You might be surprised to find out that Jair Jurrjens’ first half xFIP (remember, this statistic shows the highest correlation with future performance) is ranked 56th out of 110 qualified pitchers! That’s not elite, that’s not even good…that’s painfully average! His current xFIP is ranked lower than the likes of fellow Brave Derek Lowe, Brewer Chris Narveson, struggling Rockie Ubaldo Jimenez, and the likes of Mike Leake and Chris Volstad. In fact, of the 4 qualifying Braves hurlers (Lowe, Tommy Hanson and Tim Hudson), Jurrjens ranks last.

So Jurrjens is getting lucky? Maybe. Maybe he's developing into one of the best pitchers in the league. On April 18th, Jonny Venters showed Jurrjens a new grip on his two-seam fastball. Given how talented Venters is, maybe Jurrjens improved numbers are genuine.

It's hard to predict future ability based on past performance, especially when you consider the adjustments pitchers and batters make on a daily basis. My opinion (which is just as good as the next guy) is that Jurrjens is at his peak right now. If you can get sub-2.00 ERA value in return for him, it's a no-brainer, you have to do it. Then again, if you are in a keeper league that allows you to keep players based on where you drafted them, and you got Jurrjens in the late rounds, you might consider keeping him at that value.

Questions, comments or suggestions? Hit me up on twitter @SillyLittleGame or leave a comment below!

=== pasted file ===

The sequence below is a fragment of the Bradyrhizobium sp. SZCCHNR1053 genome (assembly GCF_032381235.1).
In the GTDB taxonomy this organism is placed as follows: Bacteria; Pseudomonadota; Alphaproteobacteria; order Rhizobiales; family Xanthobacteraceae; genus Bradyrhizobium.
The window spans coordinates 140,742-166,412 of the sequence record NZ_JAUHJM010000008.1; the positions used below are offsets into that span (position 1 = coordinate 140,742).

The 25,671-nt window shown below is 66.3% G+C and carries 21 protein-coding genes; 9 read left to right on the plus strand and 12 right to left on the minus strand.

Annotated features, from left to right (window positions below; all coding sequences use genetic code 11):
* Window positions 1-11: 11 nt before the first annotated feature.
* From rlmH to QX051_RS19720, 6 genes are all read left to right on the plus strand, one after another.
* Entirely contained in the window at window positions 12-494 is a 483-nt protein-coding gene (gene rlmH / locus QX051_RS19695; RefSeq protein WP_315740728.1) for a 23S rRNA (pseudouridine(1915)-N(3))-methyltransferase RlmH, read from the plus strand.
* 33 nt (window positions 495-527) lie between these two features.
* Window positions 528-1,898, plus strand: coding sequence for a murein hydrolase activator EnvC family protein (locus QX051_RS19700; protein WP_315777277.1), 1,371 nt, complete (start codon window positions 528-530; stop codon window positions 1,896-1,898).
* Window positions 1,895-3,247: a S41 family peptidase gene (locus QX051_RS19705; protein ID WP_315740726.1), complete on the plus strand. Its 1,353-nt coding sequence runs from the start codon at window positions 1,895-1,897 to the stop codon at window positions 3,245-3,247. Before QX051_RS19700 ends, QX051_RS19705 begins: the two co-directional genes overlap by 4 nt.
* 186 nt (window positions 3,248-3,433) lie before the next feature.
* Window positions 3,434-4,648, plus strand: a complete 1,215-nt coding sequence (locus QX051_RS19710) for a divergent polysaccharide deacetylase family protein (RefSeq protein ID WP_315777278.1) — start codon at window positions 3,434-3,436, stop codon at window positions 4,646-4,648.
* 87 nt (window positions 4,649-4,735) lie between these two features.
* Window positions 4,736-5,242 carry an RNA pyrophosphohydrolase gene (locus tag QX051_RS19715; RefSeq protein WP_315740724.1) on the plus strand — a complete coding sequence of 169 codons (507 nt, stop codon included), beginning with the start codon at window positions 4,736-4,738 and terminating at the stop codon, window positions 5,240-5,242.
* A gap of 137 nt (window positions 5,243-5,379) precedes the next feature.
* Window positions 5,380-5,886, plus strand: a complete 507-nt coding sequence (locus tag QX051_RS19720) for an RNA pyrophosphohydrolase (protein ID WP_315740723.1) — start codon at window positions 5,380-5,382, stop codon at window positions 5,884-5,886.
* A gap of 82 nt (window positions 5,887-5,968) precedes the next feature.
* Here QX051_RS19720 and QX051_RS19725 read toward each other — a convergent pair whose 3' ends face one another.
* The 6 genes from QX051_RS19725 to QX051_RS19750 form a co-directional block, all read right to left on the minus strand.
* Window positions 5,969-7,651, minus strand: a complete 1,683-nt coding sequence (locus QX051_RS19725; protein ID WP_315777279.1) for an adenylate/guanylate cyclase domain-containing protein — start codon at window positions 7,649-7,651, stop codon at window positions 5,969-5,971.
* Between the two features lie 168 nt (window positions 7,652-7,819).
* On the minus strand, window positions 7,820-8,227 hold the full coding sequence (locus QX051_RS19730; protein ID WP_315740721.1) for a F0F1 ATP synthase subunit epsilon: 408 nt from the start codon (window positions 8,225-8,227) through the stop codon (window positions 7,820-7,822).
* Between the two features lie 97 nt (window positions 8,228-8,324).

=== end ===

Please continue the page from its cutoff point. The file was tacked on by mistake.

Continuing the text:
1. good piece, Brad. I was surprised you didn't note his change in fastball velo as that's what folks usually point to with all the pitchforks and torches, screaming in the streets stuff. FIP and xFIP are simply not buying the low HR/FB rate, the high strand rate and the low BABIP. But pitchers can, and do, outperform their peripherals all the time (cough, cough...Matt Cain...). Although, it's worth noting that Jurrjens expected BABIP based on hit trajectory is .328 (yowsa).

    The velocity is related to all of this though (I speculate). That two seamer you mention has impacted his velocity, but has allowed him to do the old pitch-to-contact jazz without getting tatered with the longball -- at the expense of striking out so many lefties as in the past (K/9 only 4.81 vs. LHB). Change in repertoire makes past performance even more spurious, unfortunately, so Jurrjens is one big ? for me, but from a fantasy perspective - I don't like pitching to contact one bit, and his swinging strike rate is down to a career low, so he's not fooling too many batters. When the confluence of regression and contact rates collide, the results could be not so pretty.

  2. Thanks for the the comment Michael!

    I agree, the velocity on his fastball does play a role here. Both his four-seam and two-seam each have dropped nearly 2 MPH...I'm not convinced this is entirely the product of the new grip...I'm not exactly sure what to make of it. Perhaps he has faith in his defense and pitches enought to pitch to contact rather than trying to overpower hitters, which could explain his low K/9 rate.

    I think, as you aluded to, Jurrjens saving grace has been his career low HR/FB rate (4.2%). Add into account his FB is actually at a 3-year low also and you'll begin to understand the drop in ERA. One thing that does catch my eye is his near career high LD%.

    I'm with you, I try to avoid pitch-to-contact pitchers when I can. I do like Jurrjens, but fear that his second half might not be as aesthetically pleasing as the first half.

    Anyways, I could have added another 1000+ words, but wanted to keep my first article short and sweet. Thanks for the feedback!

  3. it's worth noting that his four-seamer gained velocity over the course of the season last year (as we see with many starters) so we'll see if he follows that pattern. But looking at the Pitch F/X data, the trendline actually looks like it's headed south...(grabbing pitchfork...)